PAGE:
threshold effect insofar as tunability and film thickness is concerned. Below a film
thickness o f 750 nm or so the resonant frequency is essentially impervious to the changes
in the dielectric constant o f the thin ferroelectric layer. Also, recently developed artificial
dielectrics or so-called photonic bandgap crystals, may offer some relief from the moding
problems associated with these electrically thick substrates. The photonic bandgap
structure involves a periodic array of perturbations embedded in the substrate to suppress
surface modes.
Prototype Linear Phased Array
A prototype scanning 16-element linear phased array using Bao.6oSro.4oTi0 3 films
on 0.3mm thick MgO has been developed [120]. The array is intended to be a
steppingstone to collision avoidance radar suitable for automotive applications. Because
of its potential to provide a much lower cost solution for certain Intelligent Vehicle
Highway Systems, the array will be exhibited at the General Motors “Innovation Zone”.
The exhibit showcases technology that is expected to be introduced into the automotive
marketplace in about a five-year time frame.
The 23 GHz array consists o f a monolithic 1:16 microstrip beam forming
manifold constructed on 0.25 mm thick Duroid 6010, 16 phase shifters patterned on «1
cm x 0.75 cm MgO substrates, and a monolithic set o f microstrip patch radiators
patterned on 0.25 mm thick Duroid 5880. A layout is shown in figure 49. Inter-element
spacing is 7.49 mm, which corresponds to bout 0.57 free-space wavelengths.
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83
The original manifold, which had each successive branch o f the divider networks
separated by only 1.3 mm experienced severe coupling problems resulting in
considerable loss and asymmetry between ports. The distance was increased to 4 mm
c-
y-
U
a
=§
Cr-
fcs y­
fr­
er
cc-
t-
LJ
Figure 49. 16-element linear phased array layout
and resulted in a uniform insertion loss of about 13.0 plus or minus 0.25 dB. The patch
array was originally fabricated on high dielectric constant material (er=10.2). However,
when the resonant frequency of each patch was measured using a HP 8510C automatic
network analyzer a large discrepancy was seen between each one. Figure 50 is the
measured data for a random sampling o f the patches on the high epsilon material. Since
the frequencies do not overlap, it was impossible to utilize this particular array.
Concerned that the problem might be due to mutual coupling, each patch was diced away
Reproduced with permission of the copyright owner. Further reproduction prohibited without permission.
84
and re-tested individually. But the resonant frequency remained the same. The variation
was attributed to dielectric constant tolerances.
>
Figure 50. Measured resonant frequency o f some patches on 0.25 mm thick high
dielectric constant (er=10.2), 1 oz. Cu clad material. A variation in frequency o f nearly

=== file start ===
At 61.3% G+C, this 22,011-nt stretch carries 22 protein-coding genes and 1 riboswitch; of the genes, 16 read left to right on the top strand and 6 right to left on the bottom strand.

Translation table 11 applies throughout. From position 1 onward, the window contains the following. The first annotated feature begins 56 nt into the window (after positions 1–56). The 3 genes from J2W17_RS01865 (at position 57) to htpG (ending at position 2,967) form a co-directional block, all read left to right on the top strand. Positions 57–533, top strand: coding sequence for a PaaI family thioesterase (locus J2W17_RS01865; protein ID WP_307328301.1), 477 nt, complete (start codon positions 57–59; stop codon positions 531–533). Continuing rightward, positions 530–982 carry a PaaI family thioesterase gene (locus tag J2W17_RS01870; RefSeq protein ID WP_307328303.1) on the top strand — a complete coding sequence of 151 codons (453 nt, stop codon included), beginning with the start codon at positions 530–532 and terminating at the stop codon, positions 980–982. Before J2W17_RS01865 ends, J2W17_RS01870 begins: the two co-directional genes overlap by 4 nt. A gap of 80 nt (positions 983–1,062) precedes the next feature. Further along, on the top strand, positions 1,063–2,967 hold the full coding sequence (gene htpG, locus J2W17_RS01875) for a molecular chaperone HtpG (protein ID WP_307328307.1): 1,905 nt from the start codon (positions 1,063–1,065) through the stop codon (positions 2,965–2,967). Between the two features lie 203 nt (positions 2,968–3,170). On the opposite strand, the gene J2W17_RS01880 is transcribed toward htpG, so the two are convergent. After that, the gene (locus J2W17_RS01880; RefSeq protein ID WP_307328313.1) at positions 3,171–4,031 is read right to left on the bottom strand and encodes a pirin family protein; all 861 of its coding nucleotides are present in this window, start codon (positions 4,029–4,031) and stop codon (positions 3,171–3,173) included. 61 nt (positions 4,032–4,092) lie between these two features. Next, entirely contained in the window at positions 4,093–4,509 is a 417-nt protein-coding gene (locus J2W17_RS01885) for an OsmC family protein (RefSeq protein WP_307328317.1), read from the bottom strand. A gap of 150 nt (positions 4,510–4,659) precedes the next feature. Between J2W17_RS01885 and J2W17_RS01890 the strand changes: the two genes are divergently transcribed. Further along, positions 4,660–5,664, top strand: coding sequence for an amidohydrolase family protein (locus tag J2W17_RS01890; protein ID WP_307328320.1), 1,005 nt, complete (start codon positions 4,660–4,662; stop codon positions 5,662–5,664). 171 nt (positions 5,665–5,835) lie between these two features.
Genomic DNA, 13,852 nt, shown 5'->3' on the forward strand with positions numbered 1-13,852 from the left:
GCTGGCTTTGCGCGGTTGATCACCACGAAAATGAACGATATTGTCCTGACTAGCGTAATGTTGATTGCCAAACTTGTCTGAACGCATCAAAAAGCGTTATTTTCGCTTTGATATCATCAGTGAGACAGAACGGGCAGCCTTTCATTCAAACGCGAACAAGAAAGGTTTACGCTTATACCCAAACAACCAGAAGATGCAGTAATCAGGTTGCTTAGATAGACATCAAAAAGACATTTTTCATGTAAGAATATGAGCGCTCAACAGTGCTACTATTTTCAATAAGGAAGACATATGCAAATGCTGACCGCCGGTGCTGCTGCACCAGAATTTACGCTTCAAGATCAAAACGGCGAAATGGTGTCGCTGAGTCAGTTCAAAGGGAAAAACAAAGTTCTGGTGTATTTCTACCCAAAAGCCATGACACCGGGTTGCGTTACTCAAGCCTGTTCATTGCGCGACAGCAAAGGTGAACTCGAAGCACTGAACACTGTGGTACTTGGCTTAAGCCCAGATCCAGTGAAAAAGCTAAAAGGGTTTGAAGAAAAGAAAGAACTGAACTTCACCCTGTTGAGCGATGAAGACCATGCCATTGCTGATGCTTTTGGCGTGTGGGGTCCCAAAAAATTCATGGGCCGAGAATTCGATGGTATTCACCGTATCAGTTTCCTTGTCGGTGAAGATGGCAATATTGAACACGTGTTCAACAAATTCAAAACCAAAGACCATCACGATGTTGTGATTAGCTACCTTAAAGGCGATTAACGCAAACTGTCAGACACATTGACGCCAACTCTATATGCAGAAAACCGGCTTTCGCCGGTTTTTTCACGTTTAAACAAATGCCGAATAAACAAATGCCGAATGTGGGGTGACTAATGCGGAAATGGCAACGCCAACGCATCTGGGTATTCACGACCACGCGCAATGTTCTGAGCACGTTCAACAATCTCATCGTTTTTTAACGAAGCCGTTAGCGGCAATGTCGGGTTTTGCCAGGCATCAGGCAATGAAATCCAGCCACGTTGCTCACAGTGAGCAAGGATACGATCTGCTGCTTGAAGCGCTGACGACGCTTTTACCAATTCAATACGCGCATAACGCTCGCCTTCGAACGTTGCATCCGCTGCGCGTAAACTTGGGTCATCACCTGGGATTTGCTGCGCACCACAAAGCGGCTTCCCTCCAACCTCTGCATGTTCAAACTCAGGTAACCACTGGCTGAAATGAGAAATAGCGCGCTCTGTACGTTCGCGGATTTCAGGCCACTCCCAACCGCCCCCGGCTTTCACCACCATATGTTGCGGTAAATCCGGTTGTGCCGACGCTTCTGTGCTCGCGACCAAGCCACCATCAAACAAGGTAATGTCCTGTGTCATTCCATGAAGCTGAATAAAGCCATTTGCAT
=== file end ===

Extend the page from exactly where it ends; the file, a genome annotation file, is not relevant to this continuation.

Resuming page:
10% is evident.
Indeed substrate tolerances are known to cause serious errors in phased array
performance [89],
To circumvent the problem a low dielectric constant homogenous
material was selected. When the array was re-designed on 0.25 mm thick Duroid 5880,
the variation in resonant frequency was much smaller, about 5%, and the bandwidth was
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85
suitable for the prototype. Figure 51 depicts the measured frequency response. The patch
dimensions are: L=4.27 mm, W=6.40 mm, and 5=1.04 mm. The gap between the feed
inset and patch was 0.38 mm.
*-
Figure 51. Measured resonant frequency o f some patches on 0.25 mm Duroid 5880
(er=2.2), 1 oz. Cu clad material.
The phase shifters used in this array are the same as those associated with figure 6. The 8
coupled line sections are 350 urn long each with a 7.5 pm gap. The bias tees have a 25pm
wide, 1.83 mm long high impedance line connected to a radial stub with flare angle o f
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86
75° and radius 1.17 mm. No particular attention was given to reducing sidelobe levels or
reducing spurious radiation from the manifold or feed.
The measured boresight principal-plane pattern is shown in figure 52 and a
modeled pattern at a 45° scan is show in figure 53, obtained from PCAAD software. The
3-dB beamwidth of the azimuth pattern is about 6°, while the elevation plane beamwidth
is about 80°. The array was designed to scan out to 45 degrees.
■w
a
■so
1
§o
•100
-to
-to
-70
-00
.5 0
-40
-SO
-20
-10
0
tO
20
30
40
SO
00
70
00
00
100
A
n«i>to* BorttfpUt [Otfrvet]
Figure 52. Measured boresight far-field E-Plane (elevation) and H-PIane (azimuth)
pattern o f the 16-element ferroelectric phased array at 23.5 GHz. The cross-polarization
amplitude was <-27 dB.
An electronic module was designed and built to control with the array. It consists
o f 16 independently addressable dc-to-dc converter channels. A model AOB 16/16
analog to digital converter interfaces the controller with a PC. Since the A/D could only
source 5 mA per channel, an operational amplifier buffer (OPA547) was inserted
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87